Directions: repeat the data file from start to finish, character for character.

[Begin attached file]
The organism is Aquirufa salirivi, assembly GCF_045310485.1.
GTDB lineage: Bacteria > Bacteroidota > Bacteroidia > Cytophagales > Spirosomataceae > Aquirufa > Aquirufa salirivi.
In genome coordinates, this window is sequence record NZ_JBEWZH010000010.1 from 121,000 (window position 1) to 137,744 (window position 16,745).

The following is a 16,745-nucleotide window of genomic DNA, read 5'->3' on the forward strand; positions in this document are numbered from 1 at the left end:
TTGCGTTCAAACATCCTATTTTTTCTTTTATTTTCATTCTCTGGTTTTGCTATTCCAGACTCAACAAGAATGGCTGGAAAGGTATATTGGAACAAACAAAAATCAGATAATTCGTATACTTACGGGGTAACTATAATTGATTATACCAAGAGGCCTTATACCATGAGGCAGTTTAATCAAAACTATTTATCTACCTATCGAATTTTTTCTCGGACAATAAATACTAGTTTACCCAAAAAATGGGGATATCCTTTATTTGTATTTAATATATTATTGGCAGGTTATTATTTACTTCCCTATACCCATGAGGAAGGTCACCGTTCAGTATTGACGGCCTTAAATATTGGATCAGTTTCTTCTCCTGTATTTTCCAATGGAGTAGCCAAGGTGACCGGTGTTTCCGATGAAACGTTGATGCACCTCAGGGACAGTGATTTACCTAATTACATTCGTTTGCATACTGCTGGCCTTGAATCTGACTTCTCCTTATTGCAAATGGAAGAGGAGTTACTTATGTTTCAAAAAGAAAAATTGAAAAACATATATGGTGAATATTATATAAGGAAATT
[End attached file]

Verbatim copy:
The organism is Aquirufa salirivi, assembly GCF_045310485.1.
GTDB lineage: Bacteria > Bacteroidota > Bacteroidia > Cytophagales > Spirosomataceae > Aquirufa > Aquirufa salirivi.
In genome coordinates, this window is sequence record NZ_JBEWZH010000010.1 from 121,000 (window position 1) to 137,744 (window position 16,745).

The following is a 16,745-nucleotide window of genomic DNA, read 5'->3' on the forward strand; positions in this document are numbered from 1 at the left end:
TTGCGTTCAAACATCCTATTTTTTCTTTTATTTTCATTCTCTGGTTTTGCTATTCCAGACTCAACAAGAATGGCTGGAAAGGTATATTGGAACAAACAAAAATCAGATAATTCGTATACTTACGGGGTAACTATAATTGATTATACCAAGAGGCCTTATACCATGAGGCAGTTTAATCAAAACTATTTATCTACCTATCGAATTTTTTCTCGGACAATAAATACTAGTTTACCCAAAAAATGGGGATATCCTTTATTTGTATTTAATATATTATTGGCAGGTTATTATTTACTTCCCTATACCCATGAGGAAGGTCACCGTTCAGTATTGACGGCCTTAAATATTGGATCAGTTTCTTCTCCTGTATTTTCCAATGGAGTAGCCAAGGTGACCGGTGTTTCCGATGAAACGTTGATGCACCTCAGGGACAGTGATTTACCTAATTACATTCGTTTGCATACTGCTGGCCTTGAATCTGACTTCTCCTTATTGCAAATGGAAGAGGAGTTACTTATGTTTCAAAAAGAAAAATTGAAAAACATATATGGTGAATATTATATAAGGAAATT